U of S | Mailing List Archive | alt-photo-process-l | Re: outdoor gum demo

Re: outdoor gum demo

and, oh:  I have no "dimroom".  All of my work is done in a "walk-out" basement with light coming in south and west windows and with five 75 watt tungsten bulbs.  No problem EXCEPT on those bad occasions where I get sloppy, forget the time, and allow a streak of sunlight to hit a print.  Is as little as ten seconds I've had sunstreaks ruin pictures.

2009/4/15 Keith Gerling <keith.gerling@gmail.com>
Everything Loris says in that last paragraph is true, and we've all been in that kind of situation.


1)  When I was making large pictures, I was very cramped in my basement quarters and took the coating and developing procedure outside (I brought the prints inside to expose).  I always did this in the morning, when the working area was shaded by my house.  No problem with drying the coated prints on a clothesline.  This was done on sunny summer days, but in the shade.  (Bugs, birds, cats and dogs were a MAJOR hassle, though)

2) Recently, I was going thru a stack of plywood prints with the chore of re-coating rejects with gesso and I found print that had been coated and exposed several days (4-5?) prior.  I put it into the water with the notion that I would flush out the dichromate and have a useless print only suited for re-cycling.  It developed fine.  No "dark hardening" whatsoever.  Keep in mind that it was in a even stack of other pictures, and not exposed to a lot of air, but certainly time alone did not cause this gum to harden.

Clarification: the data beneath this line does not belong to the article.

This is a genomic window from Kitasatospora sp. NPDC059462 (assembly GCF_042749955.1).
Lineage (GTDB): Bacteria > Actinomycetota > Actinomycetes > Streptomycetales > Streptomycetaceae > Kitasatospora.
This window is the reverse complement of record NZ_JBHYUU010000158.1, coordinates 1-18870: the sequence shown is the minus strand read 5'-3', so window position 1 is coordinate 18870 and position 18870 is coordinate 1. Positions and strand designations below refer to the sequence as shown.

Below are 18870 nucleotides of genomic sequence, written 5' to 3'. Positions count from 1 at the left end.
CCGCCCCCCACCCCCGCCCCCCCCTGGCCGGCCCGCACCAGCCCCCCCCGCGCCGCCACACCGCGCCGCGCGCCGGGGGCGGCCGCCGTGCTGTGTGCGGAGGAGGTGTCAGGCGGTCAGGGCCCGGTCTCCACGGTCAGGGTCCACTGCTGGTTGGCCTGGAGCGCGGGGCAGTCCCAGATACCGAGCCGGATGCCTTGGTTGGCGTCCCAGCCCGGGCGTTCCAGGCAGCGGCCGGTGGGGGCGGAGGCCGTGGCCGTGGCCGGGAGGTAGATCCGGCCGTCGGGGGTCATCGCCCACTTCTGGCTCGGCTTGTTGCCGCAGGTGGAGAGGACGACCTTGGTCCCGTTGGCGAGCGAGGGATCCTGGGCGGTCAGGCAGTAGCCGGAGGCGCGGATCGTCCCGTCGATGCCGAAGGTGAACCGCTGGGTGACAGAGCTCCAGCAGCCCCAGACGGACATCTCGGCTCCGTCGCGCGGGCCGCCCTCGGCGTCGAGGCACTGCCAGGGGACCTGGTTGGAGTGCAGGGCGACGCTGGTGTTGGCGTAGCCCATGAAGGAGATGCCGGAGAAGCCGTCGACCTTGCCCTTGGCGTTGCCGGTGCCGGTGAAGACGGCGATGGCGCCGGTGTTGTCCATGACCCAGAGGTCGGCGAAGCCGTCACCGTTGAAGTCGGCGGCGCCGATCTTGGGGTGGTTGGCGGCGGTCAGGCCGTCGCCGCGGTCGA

If it were my project, I'd skip the tent, stay in the shade and try to keep the drying prints especially well shaded and stack them up until they were ready for exposure. 


2009/4/15 Loris Medici <mail@loris.medici.name>

Hi Laura, AFAIK dark reaction won't let the pre-coated paper last for more
than a couple of hours w/o negative effects (such as fogging, or even
completely hardening...) that's so true when it's hot and humid. You have
to store the pre-coated papers in desert dry conditions to have a chance -
and I can't tell something about that since I use coated paper pretty

I would try to find a yellow tent and to put the coated papers under shade
(a box with an opening at the side, opening facing opposite side of tent's
entrance) until they're enough dry to print or I would blow dry prints
with a hairdryer quickly (always in a yellow tent!)...

But, one thing that would bother me in a similar position would be the
fact that in demonstrations, the more you're out of your standard
procedure, the more you risk to fall in a ridiculous / awkward


15 Nisan 2009, Çarşamba, 10:08 pm tarihinde, Laura V yazmış:
> Our graphic association is taking part in an arts festival in May. We
> will be working outdoors in various processes, and I got the bright (or
> dumb) idea to make gum prints in a tent, exposing them to sunlight. Has
> anyone ever tried anything like this? Is a tent light-fast enough for
> this? I was thinking I could have sheets of paper already coated in
> gum/pigment mixture and stored in a light-fast box to save having to
> allow them to dry while nobody is allowed to leave the tent! How long
> can you leave coated sheets before exposing? Can I do this the day before?
> Any tips appreciated. Thanks!
> Laura